While finding a bed bug at home can be unnerving, discovering one in a hotel room can be nightmarish for guests and hotel managers alike. Now, new research from the University of Kentucky'sCollege of Agriculture, Food and Environment has revealed findings about the financial impact bed bugs can have on the travel and hospitality industry.
UK entomologist Michael Potter, a Provost's Distinguished Service Professor, teamed with Agricultural Economics Professor Wuyang Hu, and doctoral student Jerrod Penn, in the Department of Agricultural Economics, to conduct this research. Very little was known about the economic impact of bed bugs prior to the study.
Potter has been working on the front lines of the bed bug resurgence for several years. "While bed bugs are not known to transmit diseases, the bites are often unsightly and itchy," Potter said. "It's hard to understand how upsetting an infestation can be unless you've experienced one yourself. Unlike ticks and mosquitoes, bed bugs live indoors and breed in our beds."
"The goal of the research was to understand consumer preferences when choosing a hotel for business or leisure travel, and how the risk of bed bugs influences their decision," said Penn, the lead author of the study which was funded through a grant from Protect-A-Bed®, a global producer of protective bedding products.
The survey was conducted in May via online market research firm Qualtrics. Respondents included almost 2,100 people representing all 50 states and the District of Columbia ― 1,298 who travel mainly for leisure and 790 who do so largely for business.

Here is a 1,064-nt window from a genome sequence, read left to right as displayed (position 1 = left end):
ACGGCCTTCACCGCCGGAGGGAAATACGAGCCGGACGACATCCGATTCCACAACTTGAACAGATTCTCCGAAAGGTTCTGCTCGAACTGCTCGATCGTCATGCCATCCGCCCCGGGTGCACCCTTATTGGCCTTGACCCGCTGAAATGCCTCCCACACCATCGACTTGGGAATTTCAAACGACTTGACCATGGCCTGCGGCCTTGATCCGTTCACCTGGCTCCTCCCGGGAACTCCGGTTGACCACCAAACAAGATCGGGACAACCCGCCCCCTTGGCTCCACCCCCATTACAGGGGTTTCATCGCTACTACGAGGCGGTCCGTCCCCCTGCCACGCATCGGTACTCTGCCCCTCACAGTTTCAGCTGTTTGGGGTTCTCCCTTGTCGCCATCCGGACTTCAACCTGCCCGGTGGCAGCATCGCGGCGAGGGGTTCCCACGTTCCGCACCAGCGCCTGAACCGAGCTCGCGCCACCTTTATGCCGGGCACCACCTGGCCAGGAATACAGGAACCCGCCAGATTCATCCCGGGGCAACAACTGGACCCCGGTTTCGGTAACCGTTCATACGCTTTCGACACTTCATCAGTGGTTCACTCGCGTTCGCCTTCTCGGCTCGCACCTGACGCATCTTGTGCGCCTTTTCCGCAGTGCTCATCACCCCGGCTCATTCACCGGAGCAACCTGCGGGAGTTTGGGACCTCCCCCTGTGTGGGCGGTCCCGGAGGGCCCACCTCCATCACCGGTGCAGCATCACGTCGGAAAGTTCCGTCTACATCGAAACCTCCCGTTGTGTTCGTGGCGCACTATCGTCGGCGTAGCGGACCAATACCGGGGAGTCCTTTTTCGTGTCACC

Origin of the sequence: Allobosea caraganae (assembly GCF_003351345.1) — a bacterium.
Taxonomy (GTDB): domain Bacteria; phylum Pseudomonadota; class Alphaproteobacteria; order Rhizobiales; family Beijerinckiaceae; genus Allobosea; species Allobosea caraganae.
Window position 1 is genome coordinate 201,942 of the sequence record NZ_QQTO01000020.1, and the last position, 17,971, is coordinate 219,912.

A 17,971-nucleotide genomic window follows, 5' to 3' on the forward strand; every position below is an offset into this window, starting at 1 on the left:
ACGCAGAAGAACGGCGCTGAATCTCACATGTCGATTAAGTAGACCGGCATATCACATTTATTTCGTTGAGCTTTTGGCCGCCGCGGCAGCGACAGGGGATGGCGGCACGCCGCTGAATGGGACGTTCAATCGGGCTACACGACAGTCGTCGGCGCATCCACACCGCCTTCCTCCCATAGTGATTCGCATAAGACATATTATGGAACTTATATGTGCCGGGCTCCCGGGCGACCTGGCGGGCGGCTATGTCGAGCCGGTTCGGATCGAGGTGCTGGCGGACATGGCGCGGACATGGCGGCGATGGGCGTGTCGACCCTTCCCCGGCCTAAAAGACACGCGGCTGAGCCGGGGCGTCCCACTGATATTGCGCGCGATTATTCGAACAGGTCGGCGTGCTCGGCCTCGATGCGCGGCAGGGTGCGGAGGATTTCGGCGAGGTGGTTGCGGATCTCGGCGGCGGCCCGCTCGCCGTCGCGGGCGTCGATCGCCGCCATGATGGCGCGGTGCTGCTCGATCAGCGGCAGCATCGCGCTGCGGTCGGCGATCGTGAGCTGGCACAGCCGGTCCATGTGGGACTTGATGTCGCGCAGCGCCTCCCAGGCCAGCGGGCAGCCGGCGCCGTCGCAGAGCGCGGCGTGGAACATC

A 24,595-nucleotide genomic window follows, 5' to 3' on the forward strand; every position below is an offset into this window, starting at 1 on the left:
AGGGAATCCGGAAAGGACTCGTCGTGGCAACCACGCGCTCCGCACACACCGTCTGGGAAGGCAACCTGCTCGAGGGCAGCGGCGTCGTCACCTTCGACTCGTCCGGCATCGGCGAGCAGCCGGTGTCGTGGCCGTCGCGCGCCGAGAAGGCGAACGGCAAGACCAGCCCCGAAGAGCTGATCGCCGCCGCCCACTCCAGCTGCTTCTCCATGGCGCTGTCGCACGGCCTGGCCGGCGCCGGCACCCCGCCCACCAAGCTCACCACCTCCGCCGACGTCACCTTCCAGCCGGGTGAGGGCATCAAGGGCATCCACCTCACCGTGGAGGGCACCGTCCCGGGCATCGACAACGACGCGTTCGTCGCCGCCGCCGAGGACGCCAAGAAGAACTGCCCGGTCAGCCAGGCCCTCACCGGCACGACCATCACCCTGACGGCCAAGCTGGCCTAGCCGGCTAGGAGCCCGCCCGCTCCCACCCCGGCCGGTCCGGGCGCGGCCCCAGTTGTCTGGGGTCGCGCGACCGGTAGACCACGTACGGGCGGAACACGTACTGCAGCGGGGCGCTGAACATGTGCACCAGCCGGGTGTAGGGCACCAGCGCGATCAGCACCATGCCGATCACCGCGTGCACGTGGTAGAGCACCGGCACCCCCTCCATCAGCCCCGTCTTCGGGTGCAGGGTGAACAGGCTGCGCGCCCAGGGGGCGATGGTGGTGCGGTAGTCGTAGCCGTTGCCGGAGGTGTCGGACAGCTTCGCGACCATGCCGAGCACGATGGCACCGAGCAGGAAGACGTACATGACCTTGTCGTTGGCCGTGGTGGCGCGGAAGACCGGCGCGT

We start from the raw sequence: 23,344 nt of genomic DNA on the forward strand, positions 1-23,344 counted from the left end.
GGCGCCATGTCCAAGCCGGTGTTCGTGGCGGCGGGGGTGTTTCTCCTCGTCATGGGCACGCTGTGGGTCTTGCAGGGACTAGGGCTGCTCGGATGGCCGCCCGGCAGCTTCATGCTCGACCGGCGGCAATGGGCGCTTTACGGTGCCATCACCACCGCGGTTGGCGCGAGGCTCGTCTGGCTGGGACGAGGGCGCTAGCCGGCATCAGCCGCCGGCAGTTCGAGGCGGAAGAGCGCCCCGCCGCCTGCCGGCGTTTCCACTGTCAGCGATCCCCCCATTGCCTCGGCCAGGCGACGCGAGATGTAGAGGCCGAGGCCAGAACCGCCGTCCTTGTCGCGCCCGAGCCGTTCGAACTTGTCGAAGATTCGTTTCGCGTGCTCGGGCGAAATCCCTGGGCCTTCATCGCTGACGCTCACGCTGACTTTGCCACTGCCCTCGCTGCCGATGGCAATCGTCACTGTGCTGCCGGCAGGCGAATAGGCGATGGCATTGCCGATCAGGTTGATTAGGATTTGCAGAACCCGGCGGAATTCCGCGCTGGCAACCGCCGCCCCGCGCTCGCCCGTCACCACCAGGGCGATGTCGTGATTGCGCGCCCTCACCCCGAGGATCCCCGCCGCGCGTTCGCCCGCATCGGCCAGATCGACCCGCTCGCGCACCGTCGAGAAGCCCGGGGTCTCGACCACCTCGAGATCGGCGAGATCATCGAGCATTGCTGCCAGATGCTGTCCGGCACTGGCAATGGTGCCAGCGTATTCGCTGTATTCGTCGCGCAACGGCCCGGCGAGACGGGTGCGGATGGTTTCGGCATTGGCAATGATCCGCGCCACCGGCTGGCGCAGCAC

The researchers put some hard numbers to the economic impact of online reports of bed bugs in hotels, as well as the value of protective services. Results show that on average, a single report of bed bugs in recent traveler reviews lowers the value of a hotel room by $38 and $23 per room per night for business and leisure travelers respectively.
"The higher loss of hotel room values for business travelers is not surprising given that they tend to stay in pricier rooms," Hu said.
In absolute terms, compared to other hotel aspects, the monetary value for travelers' concern about bed bugs makes it one of the more important considerations when selecting or grading a hotel. A second mention of bed bugs in recent traveler reviews further decreases the value of a hotel room, but proportionately to a lesser extent than the first alleged report of the pests.
When presented with various problematic issues encountered in hotel rooms, finding signs of bed bugs had the largest proportion of respondents choosing to switch hotels. Reactions to other concerns (smoke odor, unclean bathroom, dirty sheets, etc.) mostly involved reporting the concern to the front desk and requesting another room.
On the bright side, information about some protective services with regard to bed bugs received positive reaction from travelers. Both business and leisure travelers placed the greatest economic value on protective mattress encasements as a form of protection, followed by periodic (e.g., semiannual) room inspections by professional pest control firms. "But travelers placed a relatively small dollar value on regular inspections by housekeeping staff," Penn said.